Income Can be Imputed Even if Last Job was 19 Years Ago

December 28, 2018

Hartvigsen v. Hartvigsen

This is an appeal from a district court’s award of alimony in the aftermath of a contentious divorce. Wife contends that the court abused its discretion when it imputed income to her.

Hartvigsen v. Hartvigsen, 2018 UT App 238 (Filed December 28, 2018)

Wife argued that the district court’s alimony award was insufficient because the court exceeded its discretion by imputing income to her as a practicing attorney because she had not worked as an attorney for nearly 19 years and because there was no competent evidence that a person with her experience could obtain employment as an attorney.  However, in calculating an alimony award, a court must consider, among other things, the recipient’s ability to produce income. See Utah Code Ann. § 30-3-5(8)(a)(ii) (2010). When an individual “has no recent work history or [his or her] occupation is unknown, income shall be imputed at least at the federal minimum wage for a 40–hour work week.” See id. § 78B12-203(7)(c) (2012). The court may impute greater income upon entering “specific findings of fact as to the evidentiary basis for the imputation . . . Such imputation shall be based upon employment potential and probable earnings as derived from employment opportunities, work history, occupation qualifications, and prevailing earnings for persons of similar backgrounds in the community, or the median earning for persons in the same occupation in the same geographical area as found in the statistics maintained by the Bureau of Labor Statistics. Testimony at trial included extensive evidence related to the Wife’s education and background including a Stanford law degree and past employment. A vocational expert also testified about the lawyer job openings in Utah and potential entry level wages.  The court found that Wife’s recent efforts to obtain employment were inadequate, that the imputation was reasonable at $50,000 per year, and that only a potential and probable earnings standard was necessary for an imputation—as opposed to a specific job placement with a specific employer.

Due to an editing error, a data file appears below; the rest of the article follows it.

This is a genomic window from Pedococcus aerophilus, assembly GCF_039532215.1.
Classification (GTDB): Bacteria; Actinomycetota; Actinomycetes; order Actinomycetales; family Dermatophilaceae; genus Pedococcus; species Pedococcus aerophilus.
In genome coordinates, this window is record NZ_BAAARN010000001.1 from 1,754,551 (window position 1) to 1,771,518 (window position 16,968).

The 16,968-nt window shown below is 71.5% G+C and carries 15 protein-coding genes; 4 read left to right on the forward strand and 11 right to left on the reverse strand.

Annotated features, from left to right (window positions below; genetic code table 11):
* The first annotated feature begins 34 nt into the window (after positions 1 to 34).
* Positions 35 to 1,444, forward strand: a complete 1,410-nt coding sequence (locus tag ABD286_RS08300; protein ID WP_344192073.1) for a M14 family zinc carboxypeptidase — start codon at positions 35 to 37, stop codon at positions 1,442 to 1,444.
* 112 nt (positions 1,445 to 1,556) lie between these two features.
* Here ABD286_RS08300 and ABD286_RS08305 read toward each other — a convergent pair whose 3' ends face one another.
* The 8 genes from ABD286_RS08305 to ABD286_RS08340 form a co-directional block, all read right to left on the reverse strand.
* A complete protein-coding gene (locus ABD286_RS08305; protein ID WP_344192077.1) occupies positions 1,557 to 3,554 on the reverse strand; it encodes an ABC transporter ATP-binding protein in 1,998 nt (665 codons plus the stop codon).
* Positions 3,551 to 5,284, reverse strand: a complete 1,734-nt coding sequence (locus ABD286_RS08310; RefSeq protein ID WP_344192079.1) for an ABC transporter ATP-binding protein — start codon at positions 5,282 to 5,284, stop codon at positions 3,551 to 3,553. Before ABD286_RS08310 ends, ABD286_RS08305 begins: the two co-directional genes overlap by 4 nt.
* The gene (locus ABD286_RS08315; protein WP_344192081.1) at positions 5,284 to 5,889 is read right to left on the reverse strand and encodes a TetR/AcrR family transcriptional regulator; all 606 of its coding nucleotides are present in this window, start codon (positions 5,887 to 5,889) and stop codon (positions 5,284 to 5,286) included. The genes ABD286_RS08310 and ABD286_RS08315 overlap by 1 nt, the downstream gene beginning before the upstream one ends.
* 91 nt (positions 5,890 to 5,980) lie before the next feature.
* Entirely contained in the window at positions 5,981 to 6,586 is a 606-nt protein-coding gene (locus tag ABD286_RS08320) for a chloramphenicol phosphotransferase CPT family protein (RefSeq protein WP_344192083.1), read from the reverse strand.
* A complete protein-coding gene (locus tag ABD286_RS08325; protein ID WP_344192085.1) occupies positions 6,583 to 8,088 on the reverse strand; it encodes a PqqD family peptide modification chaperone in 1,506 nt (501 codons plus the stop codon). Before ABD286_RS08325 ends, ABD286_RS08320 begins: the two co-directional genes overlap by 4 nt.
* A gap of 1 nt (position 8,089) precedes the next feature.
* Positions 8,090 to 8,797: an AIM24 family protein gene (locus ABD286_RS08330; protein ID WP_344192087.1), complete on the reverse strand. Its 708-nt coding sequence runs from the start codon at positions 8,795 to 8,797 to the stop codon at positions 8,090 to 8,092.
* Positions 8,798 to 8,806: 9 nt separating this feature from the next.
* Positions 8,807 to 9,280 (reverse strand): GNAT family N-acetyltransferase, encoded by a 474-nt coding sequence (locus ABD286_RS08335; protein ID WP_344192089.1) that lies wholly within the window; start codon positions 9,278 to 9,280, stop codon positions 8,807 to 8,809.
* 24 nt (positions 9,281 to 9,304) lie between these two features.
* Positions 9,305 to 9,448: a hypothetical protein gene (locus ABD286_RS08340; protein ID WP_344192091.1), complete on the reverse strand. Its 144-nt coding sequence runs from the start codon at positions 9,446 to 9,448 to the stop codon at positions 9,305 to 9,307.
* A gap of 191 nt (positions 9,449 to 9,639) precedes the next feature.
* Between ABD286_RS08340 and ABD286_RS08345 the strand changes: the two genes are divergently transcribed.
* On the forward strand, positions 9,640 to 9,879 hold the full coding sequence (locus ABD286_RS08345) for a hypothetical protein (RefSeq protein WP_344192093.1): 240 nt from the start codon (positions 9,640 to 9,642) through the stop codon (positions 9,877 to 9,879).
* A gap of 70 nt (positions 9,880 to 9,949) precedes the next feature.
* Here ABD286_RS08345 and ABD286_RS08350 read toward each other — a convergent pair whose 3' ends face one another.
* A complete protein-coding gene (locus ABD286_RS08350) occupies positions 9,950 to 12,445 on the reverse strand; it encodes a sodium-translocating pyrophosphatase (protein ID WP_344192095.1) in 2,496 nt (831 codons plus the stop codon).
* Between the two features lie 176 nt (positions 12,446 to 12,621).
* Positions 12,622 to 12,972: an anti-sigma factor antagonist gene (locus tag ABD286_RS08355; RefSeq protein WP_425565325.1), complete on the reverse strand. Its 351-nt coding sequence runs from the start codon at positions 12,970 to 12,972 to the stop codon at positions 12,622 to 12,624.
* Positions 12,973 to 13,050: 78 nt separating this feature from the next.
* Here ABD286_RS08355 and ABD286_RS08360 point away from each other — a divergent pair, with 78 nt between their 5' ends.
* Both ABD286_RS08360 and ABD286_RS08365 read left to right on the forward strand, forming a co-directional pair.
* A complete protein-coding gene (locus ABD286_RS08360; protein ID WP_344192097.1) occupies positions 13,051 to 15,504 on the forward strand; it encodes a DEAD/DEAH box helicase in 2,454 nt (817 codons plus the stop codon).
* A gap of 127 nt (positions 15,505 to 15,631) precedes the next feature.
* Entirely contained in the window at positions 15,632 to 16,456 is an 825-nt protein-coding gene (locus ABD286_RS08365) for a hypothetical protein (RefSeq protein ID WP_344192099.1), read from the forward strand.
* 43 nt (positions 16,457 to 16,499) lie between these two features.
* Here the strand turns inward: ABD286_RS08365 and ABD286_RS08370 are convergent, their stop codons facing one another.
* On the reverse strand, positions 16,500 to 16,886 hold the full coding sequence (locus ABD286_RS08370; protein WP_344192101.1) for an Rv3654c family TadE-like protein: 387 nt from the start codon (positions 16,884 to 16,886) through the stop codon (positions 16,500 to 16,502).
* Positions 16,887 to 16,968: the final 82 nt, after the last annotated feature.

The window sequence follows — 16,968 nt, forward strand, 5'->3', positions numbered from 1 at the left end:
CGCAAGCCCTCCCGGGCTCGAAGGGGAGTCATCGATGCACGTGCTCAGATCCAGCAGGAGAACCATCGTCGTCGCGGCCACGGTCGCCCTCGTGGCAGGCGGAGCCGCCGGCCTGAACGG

Click HERE to read entire case.

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